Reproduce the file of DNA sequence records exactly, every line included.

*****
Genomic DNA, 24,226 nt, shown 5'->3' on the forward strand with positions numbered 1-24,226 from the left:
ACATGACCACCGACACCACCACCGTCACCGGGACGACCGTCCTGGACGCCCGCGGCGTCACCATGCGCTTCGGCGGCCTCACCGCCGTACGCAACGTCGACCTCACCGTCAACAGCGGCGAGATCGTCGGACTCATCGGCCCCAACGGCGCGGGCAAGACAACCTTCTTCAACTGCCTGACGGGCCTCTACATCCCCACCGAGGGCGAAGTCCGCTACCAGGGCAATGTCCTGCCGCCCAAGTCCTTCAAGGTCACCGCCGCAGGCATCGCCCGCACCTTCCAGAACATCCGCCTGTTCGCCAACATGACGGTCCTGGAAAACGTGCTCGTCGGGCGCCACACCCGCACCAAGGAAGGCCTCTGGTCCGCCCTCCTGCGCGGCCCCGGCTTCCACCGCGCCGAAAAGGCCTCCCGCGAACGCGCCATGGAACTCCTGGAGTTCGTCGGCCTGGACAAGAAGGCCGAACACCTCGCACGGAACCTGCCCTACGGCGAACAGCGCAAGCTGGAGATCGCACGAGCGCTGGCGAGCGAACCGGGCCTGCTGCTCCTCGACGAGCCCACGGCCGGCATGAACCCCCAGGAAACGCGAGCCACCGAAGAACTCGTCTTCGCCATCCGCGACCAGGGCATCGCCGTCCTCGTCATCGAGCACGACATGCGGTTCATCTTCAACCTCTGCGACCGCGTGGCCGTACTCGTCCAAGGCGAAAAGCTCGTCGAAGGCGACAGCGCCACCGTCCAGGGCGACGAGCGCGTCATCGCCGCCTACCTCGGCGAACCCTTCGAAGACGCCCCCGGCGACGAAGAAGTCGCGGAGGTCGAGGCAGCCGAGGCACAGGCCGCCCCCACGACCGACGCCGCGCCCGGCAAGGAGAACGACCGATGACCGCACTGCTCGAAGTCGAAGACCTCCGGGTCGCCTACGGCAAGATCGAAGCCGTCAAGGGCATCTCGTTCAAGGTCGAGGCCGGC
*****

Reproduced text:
Genomic DNA, 24,226 nt, shown 5'->3' on the forward strand with positions numbered 1-24,226 from the left:
ACATGACCACCGACACCACCACCGTCACCGGGACGACCGTCCTGGACGCCCGCGGCGTCACCATGCGCTTCGGCGGCCTCACCGCCGTACGCAACGTCGACCTCACCGTCAACAGCGGCGAGATCGTCGGACTCATCGGCCCCAACGGCGCGGGCAAGACAACCTTCTTCAACTGCCTGACGGGCCTCTACATCCCCACCGAGGGCGAAGTCCGCTACCAGGGCAATGTCCTGCCGCCCAAGTCCTTCAAGGTCACCGCCGCAGGCATCGCCCGCACCTTCCAGAACATCCGCCTGTTCGCCAACATGACGGTCCTGGAAAACGTGCTCGTCGGGCGCCACACCCGCACCAAGGAAGGCCTCTGGTCCGCCCTCCTGCGCGGCCCCGGCTTCCACCGCGCCGAAAAGGCCTCCCGCGAACGCGCCATGGAACTCCTGGAGTTCGTCGGCCTGGACAAGAAGGCCGAACACCTCGCACGGAACCTGCCCTACGGCGAACAGCGCAAGCTGGAGATCGCACGAGCGCTGGCGAGCGAACCGGGCCTGCTGCTCCTCGACGAGCCCACGGCCGGCATGAACCCCCAGGAAACGCGAGCCACCGAAGAACTCGTCTTCGCCATCCGCGACCAGGGCATCGCCGTCCTCGTCATCGAGCACGACATGCGGTTCATCTTCAACCTCTGCGACCGCGTGGCCGTACTCGTCCAAGGCGAAAAGCTCGTCGAAGGCGACAGCGCCACCGTCCAGGGCGACGAGCGCGTCATCGCCGCCTACCTCGGCGAACCCTTCGAAGACGCCCCCGGCGACGAAGAAGTCGCGGAGGTCGAGGCAGCCGAGGCACAGGCCGCCCCCACGACCGACGCCGCGCCCGGCAAGGAGAACGACCGATGACCGCACTGCTCGAAGTCGAAGACCTCCGGGTCGCCTACGGCAAGATCGAAGCCGTCAAGGGCATCTCGTTCAAGGTCGAGGCCGGC